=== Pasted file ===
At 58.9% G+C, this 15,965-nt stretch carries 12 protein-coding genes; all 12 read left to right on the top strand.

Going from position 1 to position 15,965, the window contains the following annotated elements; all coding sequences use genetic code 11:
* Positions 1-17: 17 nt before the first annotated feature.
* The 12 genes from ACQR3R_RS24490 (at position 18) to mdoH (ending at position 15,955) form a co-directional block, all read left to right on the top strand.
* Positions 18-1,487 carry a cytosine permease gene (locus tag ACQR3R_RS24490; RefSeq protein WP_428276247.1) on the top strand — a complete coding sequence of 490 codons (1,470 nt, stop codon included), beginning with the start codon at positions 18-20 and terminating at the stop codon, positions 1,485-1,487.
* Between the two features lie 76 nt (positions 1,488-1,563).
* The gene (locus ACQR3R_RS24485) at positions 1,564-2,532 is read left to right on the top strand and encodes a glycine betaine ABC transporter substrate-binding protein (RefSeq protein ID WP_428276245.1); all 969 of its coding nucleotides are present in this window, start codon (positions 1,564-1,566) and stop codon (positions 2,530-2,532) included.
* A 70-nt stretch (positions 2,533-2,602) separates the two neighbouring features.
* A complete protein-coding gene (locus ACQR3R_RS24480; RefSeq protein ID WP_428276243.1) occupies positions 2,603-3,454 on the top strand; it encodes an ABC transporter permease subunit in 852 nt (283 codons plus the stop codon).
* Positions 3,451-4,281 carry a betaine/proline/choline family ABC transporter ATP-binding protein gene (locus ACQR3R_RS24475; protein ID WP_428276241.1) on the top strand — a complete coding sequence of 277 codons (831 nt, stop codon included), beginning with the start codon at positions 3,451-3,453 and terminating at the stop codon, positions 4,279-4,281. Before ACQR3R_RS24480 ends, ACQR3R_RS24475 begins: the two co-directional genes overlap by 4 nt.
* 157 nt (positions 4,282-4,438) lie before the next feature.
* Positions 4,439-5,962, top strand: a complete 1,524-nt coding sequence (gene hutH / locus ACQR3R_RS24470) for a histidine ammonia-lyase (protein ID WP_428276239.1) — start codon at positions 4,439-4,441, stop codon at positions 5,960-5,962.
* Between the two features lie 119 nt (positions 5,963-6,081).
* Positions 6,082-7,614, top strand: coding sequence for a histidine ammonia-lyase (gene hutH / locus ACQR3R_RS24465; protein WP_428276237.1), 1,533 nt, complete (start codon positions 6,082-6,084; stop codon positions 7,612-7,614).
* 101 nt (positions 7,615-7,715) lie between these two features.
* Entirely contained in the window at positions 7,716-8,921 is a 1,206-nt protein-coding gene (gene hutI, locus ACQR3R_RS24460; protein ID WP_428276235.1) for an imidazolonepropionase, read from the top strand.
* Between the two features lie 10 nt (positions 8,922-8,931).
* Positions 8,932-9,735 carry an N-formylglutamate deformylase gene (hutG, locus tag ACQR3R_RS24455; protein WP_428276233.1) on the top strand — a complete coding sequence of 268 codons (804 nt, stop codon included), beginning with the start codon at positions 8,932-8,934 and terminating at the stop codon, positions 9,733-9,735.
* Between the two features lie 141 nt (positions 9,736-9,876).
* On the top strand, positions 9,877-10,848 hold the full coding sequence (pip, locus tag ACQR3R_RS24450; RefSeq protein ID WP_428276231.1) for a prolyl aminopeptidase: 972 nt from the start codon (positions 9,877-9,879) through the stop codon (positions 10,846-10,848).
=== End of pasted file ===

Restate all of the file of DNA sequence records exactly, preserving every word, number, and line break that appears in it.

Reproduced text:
At 58.9% G+C, this 15,965-nt stretch carries 12 protein-coding genes; all 12 read left to right on the top strand.

Going from position 1 to position 15,965, the window contains the following annotated elements; all coding sequences use genetic code 11:
* Positions 1-17: 17 nt before the first annotated feature.
* The 12 genes from ACQR3R_RS24490 (at position 18) to mdoH (ending at position 15,955) form a co-directional block, all read left to right on the top strand.
* Positions 18-1,487 carry a cytosine permease gene (locus tag ACQR3R_RS24490; RefSeq protein WP_428276247.1) on the top strand — a complete coding sequence of 490 codons (1,470 nt, stop codon included), beginning with the start codon at positions 18-20 and terminating at the stop codon, positions 1,485-1,487.
* Between the two features lie 76 nt (positions 1,488-1,563).
* The gene (locus ACQR3R_RS24485) at positions 1,564-2,532 is read left to right on the top strand and encodes a glycine betaine ABC transporter substrate-binding protein (RefSeq protein ID WP_428276245.1); all 969 of its coding nucleotides are present in this window, start codon (positions 1,564-1,566) and stop codon (positions 2,530-2,532) included.
* A 70-nt stretch (positions 2,533-2,602) separates the two neighbouring features.
* A complete protein-coding gene (locus ACQR3R_RS24480; RefSeq protein ID WP_428276243.1) occupies positions 2,603-3,454 on the top strand; it encodes an ABC transporter permease subunit in 852 nt (283 codons plus the stop codon).
* Positions 3,451-4,281 carry a betaine/proline/choline family ABC transporter ATP-binding protein gene (locus ACQR3R_RS24475; protein ID WP_428276241.1) on the top strand — a complete coding sequence of 277 codons (831 nt, stop codon included), beginning with the start codon at positions 3,451-3,453 and terminating at the stop codon, positions 4,279-4,281. Before ACQR3R_RS24480 ends, ACQR3R_RS24475 begins: the two co-directional genes overlap by 4 nt.
* 157 nt (positions 4,282-4,438) lie before the next feature.
* Positions 4,439-5,962, top strand: a complete 1,524-nt coding sequence (gene hutH / locus ACQR3R_RS24470) for a histidine ammonia-lyase (protein ID WP_428276239.1) — start codon at positions 4,439-4,441, stop codon at positions 5,960-5,962.
* Between the two features lie 119 nt (positions 5,963-6,081).
* Positions 6,082-7,614, top strand: coding sequence for a histidine ammonia-lyase (gene hutH / locus ACQR3R_RS24465; protein WP_428276237.1), 1,533 nt, complete (start codon positions 6,082-6,084; stop codon positions 7,612-7,614).
* 101 nt (positions 7,615-7,715) lie between these two features.
* Entirely contained in the window at positions 7,716-8,921 is a 1,206-nt protein-coding gene (gene hutI, locus ACQR3R_RS24460; protein ID WP_428276235.1) for an imidazolonepropionase, read from the top strand.
* Between the two features lie 10 nt (positions 8,922-8,931).
* Positions 8,932-9,735 carry an N-formylglutamate deformylase gene (hutG, locus tag ACQR3R_RS24455; protein WP_428276233.1) on the top strand — a complete coding sequence of 268 codons (804 nt, stop codon included), beginning with the start codon at positions 8,932-8,934 and terminating at the stop codon, positions 9,733-9,735.
* Between the two features lie 141 nt (positions 9,736-9,876).
* On the top strand, positions 9,877-10,848 hold the full coding sequence (pip, locus tag ACQR3R_RS24450; RefSeq protein ID WP_428276231.1) for a prolyl aminopeptidase: 972 nt from the start codon (positions 9,877-9,879) through the stop codon (positions 10,846-10,848).